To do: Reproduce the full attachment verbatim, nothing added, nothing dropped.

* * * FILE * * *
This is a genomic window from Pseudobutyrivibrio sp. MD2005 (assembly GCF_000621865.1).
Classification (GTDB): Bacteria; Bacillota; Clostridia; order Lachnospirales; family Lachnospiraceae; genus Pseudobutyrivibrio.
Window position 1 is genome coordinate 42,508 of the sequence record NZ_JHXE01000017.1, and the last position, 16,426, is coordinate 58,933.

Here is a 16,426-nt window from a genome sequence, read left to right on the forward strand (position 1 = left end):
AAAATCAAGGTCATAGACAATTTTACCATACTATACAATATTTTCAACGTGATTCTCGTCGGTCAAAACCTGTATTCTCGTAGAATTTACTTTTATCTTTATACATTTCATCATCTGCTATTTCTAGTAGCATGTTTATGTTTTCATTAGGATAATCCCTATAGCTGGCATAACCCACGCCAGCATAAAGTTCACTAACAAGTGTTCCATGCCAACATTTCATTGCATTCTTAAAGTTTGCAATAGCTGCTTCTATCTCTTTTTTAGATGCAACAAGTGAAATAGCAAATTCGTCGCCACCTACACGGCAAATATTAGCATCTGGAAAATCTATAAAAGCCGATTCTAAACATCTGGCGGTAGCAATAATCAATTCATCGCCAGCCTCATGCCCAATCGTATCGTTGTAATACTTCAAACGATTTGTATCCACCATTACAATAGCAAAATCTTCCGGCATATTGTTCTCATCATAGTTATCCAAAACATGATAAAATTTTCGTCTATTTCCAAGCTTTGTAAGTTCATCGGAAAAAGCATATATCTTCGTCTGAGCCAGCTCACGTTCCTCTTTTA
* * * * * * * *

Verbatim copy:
This is a genomic window from Pseudobutyrivibrio sp. MD2005 (assembly GCF_000621865.1).
Classification (GTDB): Bacteria; Bacillota; Clostridia; order Lachnospirales; family Lachnospiraceae; genus Pseudobutyrivibrio.
Window position 1 is genome coordinate 42,508 of the sequence record NZ_JHXE01000017.1, and the last position, 16,426, is coordinate 58,933.

Here is a 16,426-nt window from a genome sequence, read left to right on the forward strand (position 1 = left end):
AAAATCAAGGTCATAGACAATTTTACCATACTATACAATATTTTCAACGTGATTCTCGTCGGTCAAAACCTGTATTCTCGTAGAATTTACTTTTATCTTTATACATTTCATCATCTGCTATTTCTAGTAGCATGTTTATGTTTTCATTAGGATAATCCCTATAGCTGGCATAACCCACGCCAGCATAAAGTTCACTAACAAGTGTTCCATGCCAACATTTCATTGCATTCTTAAAGTTTGCAATAGCTGCTTCTATCTCTTTTTTAGATGCAACAAGTGAAATAGCAAATTCGTCGCCACCTACACGGCAAATATTAGCATCTGGAAAATCTATAAAAGCCGATTCTAAACATCTGGCGGTAGCAATAATCAATTCATCGCCAGCCTCATGCCCAATCGTATCGTTGTAATACTTCAAACGATTTGTATCCACCATTACAATAGCAAAATCTTCCGGCATATTGTTCTCATCATAGTTATCCAAAACATGATAAAATTTTCGTCTATTTCCAAGCTTTGTAAGTTCATCGGAAAAAGCATATATCTTCGTCTGAGCCAGCTCACGTTCCTCTTTTA